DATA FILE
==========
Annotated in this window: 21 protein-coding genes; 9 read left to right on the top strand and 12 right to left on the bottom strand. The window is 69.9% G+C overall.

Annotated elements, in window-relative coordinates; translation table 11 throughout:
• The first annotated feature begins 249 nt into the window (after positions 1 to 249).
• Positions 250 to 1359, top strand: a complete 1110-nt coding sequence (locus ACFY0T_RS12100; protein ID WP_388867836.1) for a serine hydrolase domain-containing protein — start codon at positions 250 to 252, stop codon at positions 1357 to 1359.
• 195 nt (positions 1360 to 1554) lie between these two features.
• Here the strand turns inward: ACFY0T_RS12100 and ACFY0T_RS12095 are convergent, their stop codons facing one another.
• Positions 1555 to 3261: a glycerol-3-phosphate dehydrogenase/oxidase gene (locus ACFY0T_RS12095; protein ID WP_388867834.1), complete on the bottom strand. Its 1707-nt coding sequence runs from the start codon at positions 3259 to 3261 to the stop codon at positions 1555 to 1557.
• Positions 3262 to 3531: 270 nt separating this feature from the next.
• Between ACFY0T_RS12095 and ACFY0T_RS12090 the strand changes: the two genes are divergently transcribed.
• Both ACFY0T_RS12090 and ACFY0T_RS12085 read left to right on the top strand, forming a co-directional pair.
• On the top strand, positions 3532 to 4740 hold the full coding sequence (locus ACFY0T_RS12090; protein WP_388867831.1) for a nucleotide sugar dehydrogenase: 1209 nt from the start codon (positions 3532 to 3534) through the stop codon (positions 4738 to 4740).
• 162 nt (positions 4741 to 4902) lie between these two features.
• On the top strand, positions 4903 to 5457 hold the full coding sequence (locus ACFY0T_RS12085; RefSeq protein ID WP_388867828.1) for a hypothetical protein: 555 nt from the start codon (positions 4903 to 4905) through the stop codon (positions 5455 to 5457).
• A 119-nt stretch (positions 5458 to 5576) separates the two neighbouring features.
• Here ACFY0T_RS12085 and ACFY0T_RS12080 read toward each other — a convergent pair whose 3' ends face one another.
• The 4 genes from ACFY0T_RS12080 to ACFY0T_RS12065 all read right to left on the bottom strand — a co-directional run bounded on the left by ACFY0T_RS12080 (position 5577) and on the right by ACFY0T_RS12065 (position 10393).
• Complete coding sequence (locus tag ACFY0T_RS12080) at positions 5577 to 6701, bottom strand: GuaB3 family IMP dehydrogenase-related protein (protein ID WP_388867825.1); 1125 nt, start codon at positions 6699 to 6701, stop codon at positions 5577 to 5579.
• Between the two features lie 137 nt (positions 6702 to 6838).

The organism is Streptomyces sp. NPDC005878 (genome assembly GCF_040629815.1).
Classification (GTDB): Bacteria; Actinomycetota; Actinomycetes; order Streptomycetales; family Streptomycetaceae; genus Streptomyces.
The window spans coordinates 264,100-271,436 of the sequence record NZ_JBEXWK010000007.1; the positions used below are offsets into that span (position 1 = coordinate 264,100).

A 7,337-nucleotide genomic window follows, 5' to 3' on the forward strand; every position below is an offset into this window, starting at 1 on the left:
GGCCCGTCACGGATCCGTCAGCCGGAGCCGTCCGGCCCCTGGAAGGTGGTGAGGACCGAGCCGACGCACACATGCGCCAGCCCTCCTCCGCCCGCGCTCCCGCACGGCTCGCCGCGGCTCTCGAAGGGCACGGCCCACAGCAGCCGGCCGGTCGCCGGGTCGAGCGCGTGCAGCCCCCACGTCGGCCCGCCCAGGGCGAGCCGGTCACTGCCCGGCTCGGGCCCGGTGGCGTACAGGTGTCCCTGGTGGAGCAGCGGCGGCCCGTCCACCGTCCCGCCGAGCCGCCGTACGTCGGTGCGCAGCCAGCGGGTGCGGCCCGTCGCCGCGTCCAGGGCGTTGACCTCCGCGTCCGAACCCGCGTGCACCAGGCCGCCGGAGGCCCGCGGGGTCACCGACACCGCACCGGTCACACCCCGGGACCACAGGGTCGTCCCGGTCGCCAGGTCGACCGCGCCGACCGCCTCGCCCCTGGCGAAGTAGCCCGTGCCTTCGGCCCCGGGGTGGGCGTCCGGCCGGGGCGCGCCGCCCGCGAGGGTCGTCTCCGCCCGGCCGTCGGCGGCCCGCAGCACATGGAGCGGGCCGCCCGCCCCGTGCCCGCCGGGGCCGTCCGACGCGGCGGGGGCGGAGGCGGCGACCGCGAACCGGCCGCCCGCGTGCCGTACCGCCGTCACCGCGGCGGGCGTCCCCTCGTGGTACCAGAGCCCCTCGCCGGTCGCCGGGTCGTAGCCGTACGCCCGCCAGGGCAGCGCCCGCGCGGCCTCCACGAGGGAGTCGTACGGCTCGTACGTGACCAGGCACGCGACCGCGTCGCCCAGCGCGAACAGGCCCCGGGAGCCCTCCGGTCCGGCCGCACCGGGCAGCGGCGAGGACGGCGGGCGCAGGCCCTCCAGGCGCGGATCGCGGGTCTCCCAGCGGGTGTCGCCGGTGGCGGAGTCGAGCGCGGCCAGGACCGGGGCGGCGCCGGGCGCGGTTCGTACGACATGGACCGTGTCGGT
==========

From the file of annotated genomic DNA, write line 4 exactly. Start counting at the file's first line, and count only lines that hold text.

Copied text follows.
• Positions 250 to 1359, top strand: a complete 1110-nt coding sequence (locus ACFY0T_RS12100; protein ID WP_388867836.1) for a serine hydrolase domain-containing protein — start codon at positions 250 to 252, stop codon at positions 1357 to 1359.